FRIDAY, April 14, 2017 – This year's flu season is rapidly winding down and is expected to end within the next couple of weeks, U.S. health officials predicted Friday. It was a year much like the past few flu seasons, when the H3N2 virus was the most prevalent strain. That strain usually is hardest on the elderly and the very young. But this flu season there was a slight twist – middle-aged people were more affected than children, said Lynnette Brammer, an epidemiologist with the U.S. Centers for Disease Control and Prevention. "We are not done yet, there's still flu out there, but it is declining," she said. "This is the first week that influenza A and B are both going down." The 2016-2017 season followed a typical course, Brammer said. "We had a large wave of influenza H3N2 and then we had a smaller wave of influenza B at the end – not an uncommon pattern," she said. However, the ... Read more

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Antiviral Flu Drugs Safe in Mid-to-Late Pregnancy: Study

Posted 1 Mar 2017 by Drugs.com

WEDNESDAY, March 1, 2017 – Taking antiviral drugs to prevent or treat flu during pregnancy doesn't appear to put the health of the fetus at risk, a new study finds. Researchers reviewed information from nearly 6,000 pregnant women who were given a prescription for antiviral drugs to treat flu. The prescriptions were for either oseltamivir (Tamiflu) or zanamivir (Relenza). The study didn't include women who took the drugs before 22 weeks of pregnancy. The researchers compared these women to nearly 700,000 expectant mothers who didn't take the drugs during pregnancy. Babies born to mothers prescribed the antiviral drugs didn't have higher rates of complications. The researchers looked at problems such as low birth weight, preterm birth, stillbirth and birth defects. The findings support previous studies showing that these drugs don't put babies at risk, according to study author Dr. ... Read more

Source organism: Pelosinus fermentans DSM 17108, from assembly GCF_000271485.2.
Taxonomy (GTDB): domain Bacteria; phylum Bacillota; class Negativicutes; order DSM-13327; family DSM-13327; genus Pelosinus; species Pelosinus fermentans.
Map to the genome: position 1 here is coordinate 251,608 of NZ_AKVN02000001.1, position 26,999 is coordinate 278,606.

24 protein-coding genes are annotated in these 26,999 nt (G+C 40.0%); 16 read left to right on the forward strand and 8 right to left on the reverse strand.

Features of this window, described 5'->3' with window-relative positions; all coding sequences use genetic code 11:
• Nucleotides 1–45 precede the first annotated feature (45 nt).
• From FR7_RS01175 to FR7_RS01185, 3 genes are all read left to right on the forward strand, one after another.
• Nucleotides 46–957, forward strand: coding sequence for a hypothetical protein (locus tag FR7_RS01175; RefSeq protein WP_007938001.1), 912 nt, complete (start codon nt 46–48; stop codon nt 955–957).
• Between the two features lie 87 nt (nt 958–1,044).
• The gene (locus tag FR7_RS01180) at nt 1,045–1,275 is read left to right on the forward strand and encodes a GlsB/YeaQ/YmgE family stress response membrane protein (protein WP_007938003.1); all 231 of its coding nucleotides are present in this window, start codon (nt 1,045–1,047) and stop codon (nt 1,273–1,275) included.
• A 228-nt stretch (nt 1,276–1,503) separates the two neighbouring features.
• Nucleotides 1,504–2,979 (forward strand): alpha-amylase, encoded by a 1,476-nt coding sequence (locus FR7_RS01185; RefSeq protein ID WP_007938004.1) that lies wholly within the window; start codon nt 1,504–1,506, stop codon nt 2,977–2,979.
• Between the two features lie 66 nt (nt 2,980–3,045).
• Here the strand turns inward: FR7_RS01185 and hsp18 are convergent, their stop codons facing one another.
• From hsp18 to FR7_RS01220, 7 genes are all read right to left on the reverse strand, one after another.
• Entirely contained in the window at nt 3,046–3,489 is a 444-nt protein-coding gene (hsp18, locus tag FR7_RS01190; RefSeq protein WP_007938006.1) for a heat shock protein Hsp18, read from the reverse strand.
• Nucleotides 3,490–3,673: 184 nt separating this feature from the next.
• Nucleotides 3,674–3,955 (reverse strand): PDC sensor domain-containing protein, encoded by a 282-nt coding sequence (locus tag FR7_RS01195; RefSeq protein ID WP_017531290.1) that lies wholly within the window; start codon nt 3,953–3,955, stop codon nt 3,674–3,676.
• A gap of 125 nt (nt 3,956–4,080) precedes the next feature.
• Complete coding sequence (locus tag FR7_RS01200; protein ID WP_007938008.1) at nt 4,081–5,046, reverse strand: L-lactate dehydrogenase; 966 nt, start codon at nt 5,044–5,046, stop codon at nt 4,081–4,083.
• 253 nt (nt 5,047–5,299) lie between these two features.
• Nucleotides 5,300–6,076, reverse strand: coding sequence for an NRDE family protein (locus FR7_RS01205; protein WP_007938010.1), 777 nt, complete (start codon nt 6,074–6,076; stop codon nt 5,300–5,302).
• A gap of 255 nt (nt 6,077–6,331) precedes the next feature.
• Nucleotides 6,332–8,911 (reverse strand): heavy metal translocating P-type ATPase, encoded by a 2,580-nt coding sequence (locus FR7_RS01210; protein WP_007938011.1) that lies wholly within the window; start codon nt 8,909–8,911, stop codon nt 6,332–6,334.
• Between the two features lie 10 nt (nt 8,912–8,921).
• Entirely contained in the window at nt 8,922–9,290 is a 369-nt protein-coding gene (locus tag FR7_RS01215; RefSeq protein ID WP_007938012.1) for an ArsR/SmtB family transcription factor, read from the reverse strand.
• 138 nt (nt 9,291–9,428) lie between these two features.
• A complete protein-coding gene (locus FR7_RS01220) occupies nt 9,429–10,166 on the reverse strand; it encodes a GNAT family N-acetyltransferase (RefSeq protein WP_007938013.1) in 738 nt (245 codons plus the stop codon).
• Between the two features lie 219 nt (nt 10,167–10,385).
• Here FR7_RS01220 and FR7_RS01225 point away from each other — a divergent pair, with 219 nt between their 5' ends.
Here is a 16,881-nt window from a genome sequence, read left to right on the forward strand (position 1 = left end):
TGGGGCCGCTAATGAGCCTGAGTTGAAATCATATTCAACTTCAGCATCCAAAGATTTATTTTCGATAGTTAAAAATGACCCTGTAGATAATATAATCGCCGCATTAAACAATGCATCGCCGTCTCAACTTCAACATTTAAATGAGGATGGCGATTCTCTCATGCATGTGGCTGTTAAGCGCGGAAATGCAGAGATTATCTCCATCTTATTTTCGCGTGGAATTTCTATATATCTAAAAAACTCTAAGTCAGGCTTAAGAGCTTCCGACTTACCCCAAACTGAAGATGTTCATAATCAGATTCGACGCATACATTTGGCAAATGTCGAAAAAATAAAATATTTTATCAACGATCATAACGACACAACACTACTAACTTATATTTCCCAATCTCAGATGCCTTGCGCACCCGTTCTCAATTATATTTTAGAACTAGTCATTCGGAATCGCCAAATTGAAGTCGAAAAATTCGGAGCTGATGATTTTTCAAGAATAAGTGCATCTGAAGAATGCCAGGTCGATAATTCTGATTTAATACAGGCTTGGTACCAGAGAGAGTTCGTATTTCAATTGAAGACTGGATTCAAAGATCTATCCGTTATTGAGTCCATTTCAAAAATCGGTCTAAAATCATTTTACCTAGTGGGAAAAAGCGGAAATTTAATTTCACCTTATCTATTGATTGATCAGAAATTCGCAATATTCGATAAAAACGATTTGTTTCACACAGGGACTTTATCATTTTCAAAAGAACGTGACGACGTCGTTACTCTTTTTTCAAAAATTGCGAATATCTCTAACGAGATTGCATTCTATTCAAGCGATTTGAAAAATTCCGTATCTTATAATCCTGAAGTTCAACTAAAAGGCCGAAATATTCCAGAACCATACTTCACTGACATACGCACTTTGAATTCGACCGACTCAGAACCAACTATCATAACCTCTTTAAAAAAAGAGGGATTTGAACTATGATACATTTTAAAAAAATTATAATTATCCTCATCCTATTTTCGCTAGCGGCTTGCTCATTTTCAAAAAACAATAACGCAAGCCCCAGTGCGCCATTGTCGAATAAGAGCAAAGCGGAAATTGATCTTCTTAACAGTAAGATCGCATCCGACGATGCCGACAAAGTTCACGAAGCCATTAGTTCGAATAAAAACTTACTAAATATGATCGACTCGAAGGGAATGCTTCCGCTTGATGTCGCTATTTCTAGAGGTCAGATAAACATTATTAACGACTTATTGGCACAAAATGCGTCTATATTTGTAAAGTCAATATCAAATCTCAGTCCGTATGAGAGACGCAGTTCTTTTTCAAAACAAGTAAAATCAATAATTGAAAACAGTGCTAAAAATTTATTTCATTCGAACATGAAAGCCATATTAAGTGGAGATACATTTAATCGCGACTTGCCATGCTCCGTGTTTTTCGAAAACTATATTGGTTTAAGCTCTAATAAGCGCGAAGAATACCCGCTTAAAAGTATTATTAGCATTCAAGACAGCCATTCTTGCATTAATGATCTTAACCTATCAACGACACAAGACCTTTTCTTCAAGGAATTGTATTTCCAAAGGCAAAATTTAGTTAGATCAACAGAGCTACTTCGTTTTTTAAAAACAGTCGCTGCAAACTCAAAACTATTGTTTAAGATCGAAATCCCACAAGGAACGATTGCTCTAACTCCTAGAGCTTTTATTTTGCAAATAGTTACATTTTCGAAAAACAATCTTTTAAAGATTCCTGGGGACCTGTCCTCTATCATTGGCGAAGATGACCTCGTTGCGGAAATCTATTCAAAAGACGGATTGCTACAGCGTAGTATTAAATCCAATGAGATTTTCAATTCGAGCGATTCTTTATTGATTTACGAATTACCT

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Flu Cases Spiking Across the United States: CDC

Posted 10 Feb 2017 by Drugs.com